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Practice Tips: Having Trouble Locating an Ethics Rule? We Can Help.

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Are you looking for an ethics-related rule you know exists but just can’t seem find? Though most ethical rules are contained in the Rules of Professional Conduct (RPC), there are a few that can be found elsewhere and sometimes even the applicable RPC can be difficult to locate. Here are a few of the more frequent ethics calls we receive regarding ethics rules in hard-to-find places. You’ve received discovery from opposing counsel and among the documents were e-mails between the opposing party and his attorney. You believe there is a rule on point, but can’t locate it. There is indeed a rule, but its heading is not necessarily the most intuitive one. It’s RPC 4.4(b) (Respect for Rights of Third Persons), which states that “[a] lawyer who receives a document relating to the representation of the lawyer’s client and knows or reasonably should know that the document was inadvertently sent shall promptly notify the sender.” A rule regarding third parties may not be the first place you consider looking when searching for guidance regarding inadvertent disclosures, but it’s where you’ll find it, nevertheless. We also receive calls from attorneys frustrated that opposing counsel is missing discovery deadlines or failing to comply with a court order. They are sure the conduct violates the Rules of Professional Conduct, but the exact rule is nowhere to be found. The applicable provision is contained in subsection (c) of RPC 3.4 (Fairness to Opposing Party and Counsel). The rule states that a lawyer shall not “[k]nowingly disobey an obligation under the rules of a tribunal except for an open refusal based on an assertion that no valid obligation exists.” Blowing off court orders and litigation deadlines is definitely unfair to the opposing party but, unless you know the exact location of the rule, RPC 3.4 is probably not the first rule you’d read.
Sometimes the answer isn’t contained within the Rules of Professional Conduct. For example, say opposing counsel has either passed away or has been suspended or disbarred, but is still listed as the attorney-of-record for the opposing party. We’ve received calls asking whether contacting the opposing party directly in such a circumstance implicates RPC 4.2 (Communications With Persons Represented By Counsel). Or, if they wrote to the suspended/disbarred attorney regarding the matter, would they be assisting in the unauthorized practice of law in violation of RPC 5.5 (Unauthorized Practice of Law)? There is a rule on point, namely Supreme Court Rule (SCR) 47 (Death or removal of attorney; appointment of another attorney or appearance in person), which states that “[w]hen an attorney dies, or is removed or suspended, or ceases to act as such, a party to an action for whom he was acting as attorney shall, before any further proceedings are had against him, be required by the adverse party, by written notice, to appoint another attorney or to appear in person.” In other words, you have to give the opposing party notice to either get a new attorney or to officially appear in proper person. But you wouldn’t know the answer just by reading the RPCs. Conversely, say a client passes away while litigation remains pending: is there a rule on point? The answer is yes, and although litigators may be familiar with this one, it’s not found in the RPCs and, despite the existence of SCR 47, it’s not contained in the SCRs, either. For this answer, you’ll have to look to Nevada Revised Statute (NRS) 7.075 (Duties of attorney upon death of client being represented in pending action; sanctions). NRS 7.075 states, in part, that “[a]n attorney at law who represents any person who is a party to an action pending before any court shall, within 90 days after the death of that person, file a notice of death and a motion for substitution of a party with the court and cause a copy of that notice and motion to be served upon every other party to the action.”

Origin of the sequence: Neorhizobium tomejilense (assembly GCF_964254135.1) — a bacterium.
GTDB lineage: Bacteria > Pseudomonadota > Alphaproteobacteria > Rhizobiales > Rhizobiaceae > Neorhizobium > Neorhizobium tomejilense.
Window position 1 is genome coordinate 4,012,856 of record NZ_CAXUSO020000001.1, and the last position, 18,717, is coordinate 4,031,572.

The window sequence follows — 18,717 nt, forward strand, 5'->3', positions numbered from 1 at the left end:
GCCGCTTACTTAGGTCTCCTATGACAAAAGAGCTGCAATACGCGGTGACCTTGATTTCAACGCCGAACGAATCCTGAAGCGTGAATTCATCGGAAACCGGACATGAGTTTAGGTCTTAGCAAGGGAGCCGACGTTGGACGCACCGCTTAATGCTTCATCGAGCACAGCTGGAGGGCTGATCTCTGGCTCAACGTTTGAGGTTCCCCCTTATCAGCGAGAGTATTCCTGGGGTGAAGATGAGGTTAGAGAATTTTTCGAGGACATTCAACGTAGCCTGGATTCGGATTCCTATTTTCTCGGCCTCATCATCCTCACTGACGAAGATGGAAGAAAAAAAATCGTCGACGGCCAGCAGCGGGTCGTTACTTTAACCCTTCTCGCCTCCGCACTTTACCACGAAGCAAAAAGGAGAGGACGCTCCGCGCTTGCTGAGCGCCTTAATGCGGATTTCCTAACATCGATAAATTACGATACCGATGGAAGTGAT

Finally, we sometimes get calls asking “where is SCR 165?” – and not necessarily from attorneys who last looked at the professional conduct rules when the Boston Red Sox were still cursed. SCR 78.5 (Maintenance of trust funds in approved financial institutions; overdraft notification) requires that “[a]ctive members of the State Bar of Nevada shall deposit all funds held in trust in this jurisdiction in accordance with SCR 165 in accounts clearly identified as ‘trust’ or ‘escrow’ accounts....” However, if you go looking, you’ll see that SCR 165 is nowhere to be found. The reason is simple: it no longer exists. RPC 1.15 (Safekeeping Property) replaced SCR 165 in May 2006 when the professional conduct rules were renumbered to more closely follow their ABA Model Rule counterparts. However, SCR 78.5 was last revised in 1991, and therefore references the safekeeping property rule that was in effect at the time, which was SCR 165. These examples reflect the most frequent calls regarding hard-tofind ethics-related rules received by our office, but they are certainly not the only ones. So, if you have trouble locating a rule, or encounter a situation which you believe should be covered by a rule you just can’t seem to find, give us a call: we might just have an answer for you.
Glenn Machado is Assistant Bar Counsel for the State Bar of Nevada. A native of New York, where he also is licensed to practice law, he was admitted to the Nevada bar in 2001. Before joining the State Bar of Nevada in 2004, he practiced commercial litigation and transactional law.

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